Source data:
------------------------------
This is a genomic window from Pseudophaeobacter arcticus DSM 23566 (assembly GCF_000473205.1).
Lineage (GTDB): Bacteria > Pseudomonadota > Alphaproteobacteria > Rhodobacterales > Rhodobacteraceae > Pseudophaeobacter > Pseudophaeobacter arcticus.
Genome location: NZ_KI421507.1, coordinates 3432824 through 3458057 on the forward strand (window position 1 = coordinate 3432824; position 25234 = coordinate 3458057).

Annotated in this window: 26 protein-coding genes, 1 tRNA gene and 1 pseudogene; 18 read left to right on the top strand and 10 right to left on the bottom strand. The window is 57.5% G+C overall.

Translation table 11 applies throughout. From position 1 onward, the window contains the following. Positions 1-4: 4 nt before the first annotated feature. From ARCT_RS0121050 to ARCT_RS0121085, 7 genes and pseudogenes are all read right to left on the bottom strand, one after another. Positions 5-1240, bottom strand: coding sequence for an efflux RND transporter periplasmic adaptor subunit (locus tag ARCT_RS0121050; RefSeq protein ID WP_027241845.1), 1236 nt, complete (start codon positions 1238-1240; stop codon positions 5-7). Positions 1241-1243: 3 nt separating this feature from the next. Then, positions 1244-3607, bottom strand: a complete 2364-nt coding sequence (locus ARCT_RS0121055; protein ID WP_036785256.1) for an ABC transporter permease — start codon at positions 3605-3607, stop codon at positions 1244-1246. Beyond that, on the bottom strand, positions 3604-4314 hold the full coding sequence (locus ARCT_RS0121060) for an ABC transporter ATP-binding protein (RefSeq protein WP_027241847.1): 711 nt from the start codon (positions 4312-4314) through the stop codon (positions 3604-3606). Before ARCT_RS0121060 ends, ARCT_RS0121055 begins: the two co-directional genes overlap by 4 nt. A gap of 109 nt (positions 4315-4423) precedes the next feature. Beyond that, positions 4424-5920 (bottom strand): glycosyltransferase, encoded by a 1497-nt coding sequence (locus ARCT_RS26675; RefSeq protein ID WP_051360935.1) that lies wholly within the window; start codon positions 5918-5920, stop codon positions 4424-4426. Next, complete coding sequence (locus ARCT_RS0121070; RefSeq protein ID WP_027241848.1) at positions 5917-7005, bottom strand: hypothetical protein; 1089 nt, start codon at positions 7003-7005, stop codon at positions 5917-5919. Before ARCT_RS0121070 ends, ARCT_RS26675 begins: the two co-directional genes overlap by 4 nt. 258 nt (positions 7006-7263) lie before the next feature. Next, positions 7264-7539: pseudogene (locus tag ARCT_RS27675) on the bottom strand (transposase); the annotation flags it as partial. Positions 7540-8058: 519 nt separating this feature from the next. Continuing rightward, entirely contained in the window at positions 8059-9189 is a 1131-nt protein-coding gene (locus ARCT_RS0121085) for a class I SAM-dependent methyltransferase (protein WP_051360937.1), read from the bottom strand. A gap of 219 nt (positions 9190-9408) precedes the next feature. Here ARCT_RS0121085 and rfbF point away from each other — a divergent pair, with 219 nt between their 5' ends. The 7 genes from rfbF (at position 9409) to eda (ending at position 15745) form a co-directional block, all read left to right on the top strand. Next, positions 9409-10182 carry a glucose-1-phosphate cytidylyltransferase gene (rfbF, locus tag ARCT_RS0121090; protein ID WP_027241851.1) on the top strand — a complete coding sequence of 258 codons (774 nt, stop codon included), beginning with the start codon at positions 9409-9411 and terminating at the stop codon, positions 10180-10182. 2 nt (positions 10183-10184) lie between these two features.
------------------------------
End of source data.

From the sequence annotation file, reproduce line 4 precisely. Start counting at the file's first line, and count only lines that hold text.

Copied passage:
Annotated in this window: 26 protein-coding genes, 1 tRNA gene and 1 pseudogene; 18 read left to right on the top strand and 10 right to left on the bottom strand. The window is 57.5% G+C overall.